On Thursday, this happened:

AWESOME! My students were so excited to learn that NASA was reading their letters and that their ideas were being heard. Teaching victory!! 

All I want is for my students to learn and enjoy science, be their best selves and just be nice.  This week, mission accomplished.  This was a good week.


Popular posts from this blog

A Teacher or an Educator?

I hope that I am an educator and not a teacher.
Let me go back a few steps.This past week I watched a very good friend of mine give her first TEDx talk on her experiences throwing out grades (and she rocked it!). This event also featured several student speakers.All the students were fantastic – well spoken, poised and passionate in their delivery. They had a lot of great things to say but two of those things stood out for me.One student talked about the experiences of students working hard to create projects that only the teacher sees.This has sparked in me a tiny revolution but I am going to go into that further in another post.This post focuses on the talk of a young man named Timmy, a senior in high school, who counted off the number of teachers he’d had over the years that he considered educators and not just teachers. As he went on to elaborate about what made a teacher an educator, I just kept thinking, “I wonder if he would call me an educator and not a teacher”.
What makes s…

2 Rules and 1 fact

Every year on the first day, just like so many other teachers, I lay down the law.  The rules, the expectations.  Pretty standard stuff.  But then I tell the students two rules and one fact that the three most important things to remember in my class (and in life).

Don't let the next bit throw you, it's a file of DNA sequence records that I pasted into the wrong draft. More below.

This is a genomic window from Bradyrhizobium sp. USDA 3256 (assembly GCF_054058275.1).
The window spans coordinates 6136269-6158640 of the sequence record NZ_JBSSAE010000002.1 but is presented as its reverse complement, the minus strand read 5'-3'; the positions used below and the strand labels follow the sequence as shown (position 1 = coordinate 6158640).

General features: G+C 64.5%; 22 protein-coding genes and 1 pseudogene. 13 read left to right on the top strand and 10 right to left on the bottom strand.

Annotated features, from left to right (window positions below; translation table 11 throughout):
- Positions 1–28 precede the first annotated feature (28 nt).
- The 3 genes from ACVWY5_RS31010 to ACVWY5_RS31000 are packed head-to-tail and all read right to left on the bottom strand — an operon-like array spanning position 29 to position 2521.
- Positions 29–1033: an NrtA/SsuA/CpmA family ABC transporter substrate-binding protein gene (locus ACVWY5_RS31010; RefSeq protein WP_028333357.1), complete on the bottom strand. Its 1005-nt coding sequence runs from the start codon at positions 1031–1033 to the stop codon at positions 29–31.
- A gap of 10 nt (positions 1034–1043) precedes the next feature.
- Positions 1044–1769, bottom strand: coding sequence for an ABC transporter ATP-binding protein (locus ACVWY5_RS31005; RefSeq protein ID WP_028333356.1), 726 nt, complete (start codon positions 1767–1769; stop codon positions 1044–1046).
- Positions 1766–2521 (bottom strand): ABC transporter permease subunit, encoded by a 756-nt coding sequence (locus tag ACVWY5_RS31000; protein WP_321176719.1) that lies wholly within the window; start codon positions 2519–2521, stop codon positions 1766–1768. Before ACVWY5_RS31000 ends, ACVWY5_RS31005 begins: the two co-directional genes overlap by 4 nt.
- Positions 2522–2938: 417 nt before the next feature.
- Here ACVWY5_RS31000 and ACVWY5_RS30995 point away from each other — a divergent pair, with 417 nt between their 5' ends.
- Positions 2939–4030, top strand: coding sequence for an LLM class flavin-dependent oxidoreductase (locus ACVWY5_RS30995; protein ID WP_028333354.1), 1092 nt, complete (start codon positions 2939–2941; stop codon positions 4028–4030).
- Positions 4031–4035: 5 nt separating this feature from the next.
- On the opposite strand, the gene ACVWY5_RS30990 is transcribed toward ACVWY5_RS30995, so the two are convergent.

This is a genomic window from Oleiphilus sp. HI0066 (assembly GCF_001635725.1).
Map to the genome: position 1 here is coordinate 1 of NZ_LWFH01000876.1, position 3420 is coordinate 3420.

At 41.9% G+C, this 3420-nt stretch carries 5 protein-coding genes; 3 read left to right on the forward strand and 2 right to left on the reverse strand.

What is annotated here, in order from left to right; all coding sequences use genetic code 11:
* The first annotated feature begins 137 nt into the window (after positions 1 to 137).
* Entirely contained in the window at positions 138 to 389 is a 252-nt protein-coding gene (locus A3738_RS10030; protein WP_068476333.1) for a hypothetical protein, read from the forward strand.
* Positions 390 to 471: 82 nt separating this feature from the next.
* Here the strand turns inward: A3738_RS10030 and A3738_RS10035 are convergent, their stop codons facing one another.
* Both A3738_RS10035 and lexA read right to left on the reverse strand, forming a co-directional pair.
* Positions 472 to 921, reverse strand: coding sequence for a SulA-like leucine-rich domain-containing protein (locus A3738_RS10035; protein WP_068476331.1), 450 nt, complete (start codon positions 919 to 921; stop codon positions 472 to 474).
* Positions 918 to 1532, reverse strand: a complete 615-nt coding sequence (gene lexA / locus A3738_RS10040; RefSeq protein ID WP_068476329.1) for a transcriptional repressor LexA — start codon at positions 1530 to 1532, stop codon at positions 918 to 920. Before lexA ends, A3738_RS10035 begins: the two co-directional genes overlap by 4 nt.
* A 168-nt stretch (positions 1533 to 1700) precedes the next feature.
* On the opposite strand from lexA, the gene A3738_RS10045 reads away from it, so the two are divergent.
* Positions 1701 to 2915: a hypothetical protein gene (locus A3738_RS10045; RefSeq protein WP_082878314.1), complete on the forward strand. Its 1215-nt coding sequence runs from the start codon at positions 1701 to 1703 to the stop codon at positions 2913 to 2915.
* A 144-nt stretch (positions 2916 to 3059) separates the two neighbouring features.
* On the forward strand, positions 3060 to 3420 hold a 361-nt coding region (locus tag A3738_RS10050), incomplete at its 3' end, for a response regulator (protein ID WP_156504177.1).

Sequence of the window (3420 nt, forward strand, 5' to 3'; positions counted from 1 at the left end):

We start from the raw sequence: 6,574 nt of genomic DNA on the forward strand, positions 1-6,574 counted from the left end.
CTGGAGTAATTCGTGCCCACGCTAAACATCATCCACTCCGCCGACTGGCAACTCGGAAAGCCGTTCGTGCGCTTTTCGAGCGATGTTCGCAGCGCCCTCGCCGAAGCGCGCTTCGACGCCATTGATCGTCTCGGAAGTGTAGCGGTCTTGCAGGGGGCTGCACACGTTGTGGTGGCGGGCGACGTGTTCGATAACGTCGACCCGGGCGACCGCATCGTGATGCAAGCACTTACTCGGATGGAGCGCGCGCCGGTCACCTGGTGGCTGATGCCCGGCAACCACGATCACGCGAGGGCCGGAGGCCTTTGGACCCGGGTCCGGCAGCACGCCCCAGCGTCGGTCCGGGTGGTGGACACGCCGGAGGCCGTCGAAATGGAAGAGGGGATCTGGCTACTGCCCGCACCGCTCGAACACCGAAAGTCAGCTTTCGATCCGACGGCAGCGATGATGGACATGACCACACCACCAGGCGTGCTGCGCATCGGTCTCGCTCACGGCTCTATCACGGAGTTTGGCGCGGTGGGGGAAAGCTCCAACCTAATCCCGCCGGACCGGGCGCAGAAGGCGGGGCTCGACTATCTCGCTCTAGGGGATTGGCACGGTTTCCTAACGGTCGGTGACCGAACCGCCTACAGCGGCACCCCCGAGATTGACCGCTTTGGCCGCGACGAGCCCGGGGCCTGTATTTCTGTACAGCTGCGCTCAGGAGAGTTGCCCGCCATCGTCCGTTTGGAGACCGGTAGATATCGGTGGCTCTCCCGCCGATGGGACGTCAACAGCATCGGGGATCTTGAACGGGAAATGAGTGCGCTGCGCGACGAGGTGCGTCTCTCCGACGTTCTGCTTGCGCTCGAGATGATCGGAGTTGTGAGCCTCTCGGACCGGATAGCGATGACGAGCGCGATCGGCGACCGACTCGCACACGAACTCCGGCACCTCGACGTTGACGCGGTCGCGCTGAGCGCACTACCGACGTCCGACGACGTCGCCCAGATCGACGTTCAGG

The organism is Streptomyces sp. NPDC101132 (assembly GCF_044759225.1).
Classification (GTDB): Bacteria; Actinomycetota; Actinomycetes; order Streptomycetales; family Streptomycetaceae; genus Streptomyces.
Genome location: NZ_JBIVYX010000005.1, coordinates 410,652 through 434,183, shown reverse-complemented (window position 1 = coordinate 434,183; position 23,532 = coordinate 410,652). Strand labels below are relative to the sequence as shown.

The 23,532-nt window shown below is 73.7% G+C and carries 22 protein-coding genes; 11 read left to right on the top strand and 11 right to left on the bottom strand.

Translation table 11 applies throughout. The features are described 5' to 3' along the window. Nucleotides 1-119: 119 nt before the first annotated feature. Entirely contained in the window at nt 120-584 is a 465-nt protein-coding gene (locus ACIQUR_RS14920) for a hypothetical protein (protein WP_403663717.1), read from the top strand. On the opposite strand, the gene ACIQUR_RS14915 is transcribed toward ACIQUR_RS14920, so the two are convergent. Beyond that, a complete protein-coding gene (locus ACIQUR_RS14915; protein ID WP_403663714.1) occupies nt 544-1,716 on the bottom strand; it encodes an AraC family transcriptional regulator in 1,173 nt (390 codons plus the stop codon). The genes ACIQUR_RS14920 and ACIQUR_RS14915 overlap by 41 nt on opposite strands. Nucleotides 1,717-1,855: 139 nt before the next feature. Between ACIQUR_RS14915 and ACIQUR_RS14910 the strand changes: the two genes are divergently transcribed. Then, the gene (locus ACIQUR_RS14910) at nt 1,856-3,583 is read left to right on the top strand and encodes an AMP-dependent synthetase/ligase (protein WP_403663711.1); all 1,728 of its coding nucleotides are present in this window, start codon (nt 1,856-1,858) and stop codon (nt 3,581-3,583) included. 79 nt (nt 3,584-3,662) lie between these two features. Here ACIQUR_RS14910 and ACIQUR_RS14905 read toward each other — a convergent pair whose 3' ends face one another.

Rule 1: No Glitter. Now, don't get me wrong.  I love glitter.  Sparkly things are pretty! But, sometimes I really hate glitter.  First, when  kids cover a project in glitter it is inevitable that the glitter is going to end of everywhere.  For months afterwards, I go home with pieces of glitter stuck to my face and and I find it all over the classroom. Also, I run a science classroom where students learn to think like scientists and act like scientists. As far as I can tell, scientists don't often (or ever) put glitter on, well, anything.  It's hard to take someone's life's work seriously when it sparkles.  After I present this rule, there are the inevitable "What about...." questions.  What abo…

Creating Opportunities

No matter how hard I work, I am never going to get a promotion. I will never get a bonus. If I want a promotion I have to go back to school (even though I am already 30 credits beyond my master's) and take a job that is no longer in a classroom. Working directly with students is why I got into teaching and I'm not ready to leave that behind. So, according to the definition, I am in a dead end job. I can work my butt off, create fantabulous lessons, give all I have to my students and next year be in the same position making essentially the same money.

Every four or five years I have a teaching crisis of faith. I question what I am doing and why. I think about the other things I could be doing with my life (though as I get older some of those other options are becoming much less likely - I don't think NASA wants to send me to space or that my career as a rock star is going to take off). This most recent crisis was the "I will never get promoted" crisis. Right now, …